In the PCs of North East Delhi, East Delhi, and Chandi Chowk, the BJP only suffered marginal losses in the 2022 MCD election as compared to the 2017 MCD election, and the AAP trailed the BJP in each of these PCs in the 2022 MCD election.

Consider, for instance, North East Delhi constituency. This was the site of the horrific 2020 Delhi riots that resulted in 53 deaths, the majority from the Muslim community. One of Delhi’s poorest areas, it is a location with a large Muslim population but also significant Hindu-Muslim polarization. In North East Delhi PC, the BJP won 65% of wards in 2017 which dropped to 51% of wards in 2022. But the AAP’s share of wards only grew from 23% to 37% in the PC from 2017 to 2022. There are several plausible causes for this outcome. Perhaps the BJP benefitted from significant Hindu-Muslim polarization. Perhaps the Muslim community has become more suspicious of AAP as it demonstrably shifted to a “soft Hindutva” rhetoric. Indeed, this is one of the few places where the Congress, with a long history of having ground-level Muslim leaders, maintained its votes — moving from a 9% seat share in 2017 to a 10% seat share in 2022. Each of the three aforementioned PCs have a large Muslim population, and purportedly display significant Hindu-Muslim polarization.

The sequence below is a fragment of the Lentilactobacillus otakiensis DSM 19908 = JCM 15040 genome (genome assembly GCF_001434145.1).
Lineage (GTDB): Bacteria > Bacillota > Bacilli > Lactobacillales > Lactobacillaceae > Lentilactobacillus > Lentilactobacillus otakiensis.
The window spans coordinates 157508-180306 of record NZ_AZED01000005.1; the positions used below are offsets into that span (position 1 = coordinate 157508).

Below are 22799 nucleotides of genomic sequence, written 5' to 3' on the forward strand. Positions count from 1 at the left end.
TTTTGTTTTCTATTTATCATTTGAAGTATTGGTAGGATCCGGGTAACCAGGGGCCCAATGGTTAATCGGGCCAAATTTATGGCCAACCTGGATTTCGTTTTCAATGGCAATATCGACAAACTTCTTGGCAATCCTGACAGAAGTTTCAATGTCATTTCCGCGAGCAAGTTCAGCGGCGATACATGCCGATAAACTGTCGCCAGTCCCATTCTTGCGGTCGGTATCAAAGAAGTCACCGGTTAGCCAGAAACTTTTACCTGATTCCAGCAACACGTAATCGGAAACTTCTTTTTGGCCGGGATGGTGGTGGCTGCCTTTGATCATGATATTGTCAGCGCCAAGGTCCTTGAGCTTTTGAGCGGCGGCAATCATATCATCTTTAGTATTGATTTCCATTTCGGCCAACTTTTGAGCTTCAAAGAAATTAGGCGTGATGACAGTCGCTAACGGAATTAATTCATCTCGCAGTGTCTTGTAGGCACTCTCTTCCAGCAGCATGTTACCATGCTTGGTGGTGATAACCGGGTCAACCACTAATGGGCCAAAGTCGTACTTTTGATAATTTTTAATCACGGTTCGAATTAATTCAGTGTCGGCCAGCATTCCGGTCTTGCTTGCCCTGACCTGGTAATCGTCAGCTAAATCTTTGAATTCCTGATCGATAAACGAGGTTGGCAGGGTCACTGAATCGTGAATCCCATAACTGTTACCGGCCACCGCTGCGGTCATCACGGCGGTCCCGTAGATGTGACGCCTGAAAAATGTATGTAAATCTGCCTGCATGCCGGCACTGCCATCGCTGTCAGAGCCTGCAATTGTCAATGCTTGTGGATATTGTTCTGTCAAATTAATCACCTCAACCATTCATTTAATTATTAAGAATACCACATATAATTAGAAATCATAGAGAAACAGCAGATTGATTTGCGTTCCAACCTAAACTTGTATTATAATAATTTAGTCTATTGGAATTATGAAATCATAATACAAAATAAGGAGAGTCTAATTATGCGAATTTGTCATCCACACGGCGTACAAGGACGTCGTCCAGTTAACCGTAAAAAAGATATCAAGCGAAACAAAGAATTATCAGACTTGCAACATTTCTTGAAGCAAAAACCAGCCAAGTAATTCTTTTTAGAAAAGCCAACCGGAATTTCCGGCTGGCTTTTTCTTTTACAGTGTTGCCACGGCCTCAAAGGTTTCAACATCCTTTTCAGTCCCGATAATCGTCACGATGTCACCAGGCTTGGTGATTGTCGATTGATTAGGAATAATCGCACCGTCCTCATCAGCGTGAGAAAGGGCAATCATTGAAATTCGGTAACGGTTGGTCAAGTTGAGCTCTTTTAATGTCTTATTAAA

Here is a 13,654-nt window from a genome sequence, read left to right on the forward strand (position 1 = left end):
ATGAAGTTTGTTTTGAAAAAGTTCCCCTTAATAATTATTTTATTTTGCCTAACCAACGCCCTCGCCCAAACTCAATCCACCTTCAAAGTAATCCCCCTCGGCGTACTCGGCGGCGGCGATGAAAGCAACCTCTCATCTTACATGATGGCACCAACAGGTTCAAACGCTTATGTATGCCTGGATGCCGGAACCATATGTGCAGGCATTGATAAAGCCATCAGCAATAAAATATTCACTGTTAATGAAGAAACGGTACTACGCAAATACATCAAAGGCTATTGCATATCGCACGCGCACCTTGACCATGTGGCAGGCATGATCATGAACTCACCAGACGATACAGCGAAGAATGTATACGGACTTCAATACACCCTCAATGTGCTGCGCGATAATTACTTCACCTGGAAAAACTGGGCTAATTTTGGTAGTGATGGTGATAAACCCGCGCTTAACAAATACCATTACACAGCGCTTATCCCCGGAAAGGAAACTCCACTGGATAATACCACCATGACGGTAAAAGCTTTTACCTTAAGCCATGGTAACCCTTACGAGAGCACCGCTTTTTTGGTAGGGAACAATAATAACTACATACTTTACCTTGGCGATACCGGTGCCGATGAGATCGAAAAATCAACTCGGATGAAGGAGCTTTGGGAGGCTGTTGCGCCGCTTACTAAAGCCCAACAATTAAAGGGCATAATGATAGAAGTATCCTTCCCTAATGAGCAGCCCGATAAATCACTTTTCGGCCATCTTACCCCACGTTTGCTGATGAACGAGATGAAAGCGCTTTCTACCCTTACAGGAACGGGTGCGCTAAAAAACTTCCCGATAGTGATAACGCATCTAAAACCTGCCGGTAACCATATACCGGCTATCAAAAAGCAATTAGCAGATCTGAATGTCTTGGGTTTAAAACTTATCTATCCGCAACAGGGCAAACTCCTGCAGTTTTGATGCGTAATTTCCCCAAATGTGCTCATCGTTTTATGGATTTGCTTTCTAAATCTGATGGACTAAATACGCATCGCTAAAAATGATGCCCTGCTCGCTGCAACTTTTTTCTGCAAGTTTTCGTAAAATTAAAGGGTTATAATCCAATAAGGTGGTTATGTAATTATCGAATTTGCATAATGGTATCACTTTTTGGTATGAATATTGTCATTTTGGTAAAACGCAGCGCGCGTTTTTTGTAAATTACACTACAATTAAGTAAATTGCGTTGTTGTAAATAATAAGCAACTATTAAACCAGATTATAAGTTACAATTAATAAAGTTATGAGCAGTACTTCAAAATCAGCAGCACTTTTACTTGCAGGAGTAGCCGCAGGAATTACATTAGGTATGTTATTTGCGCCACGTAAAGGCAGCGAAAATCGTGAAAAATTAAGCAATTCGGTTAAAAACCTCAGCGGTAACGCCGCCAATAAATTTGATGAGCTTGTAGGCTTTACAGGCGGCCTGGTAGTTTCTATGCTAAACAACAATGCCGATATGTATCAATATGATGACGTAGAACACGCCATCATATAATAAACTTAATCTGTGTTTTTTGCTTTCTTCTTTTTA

In the PCs of New Delhi, East Delhi, North East Delhi, and South Delhi, containing many BJP strongholds in 2017, the AAP completely swept away the BJP — in some places completely reversing a BJP sweep in 2017.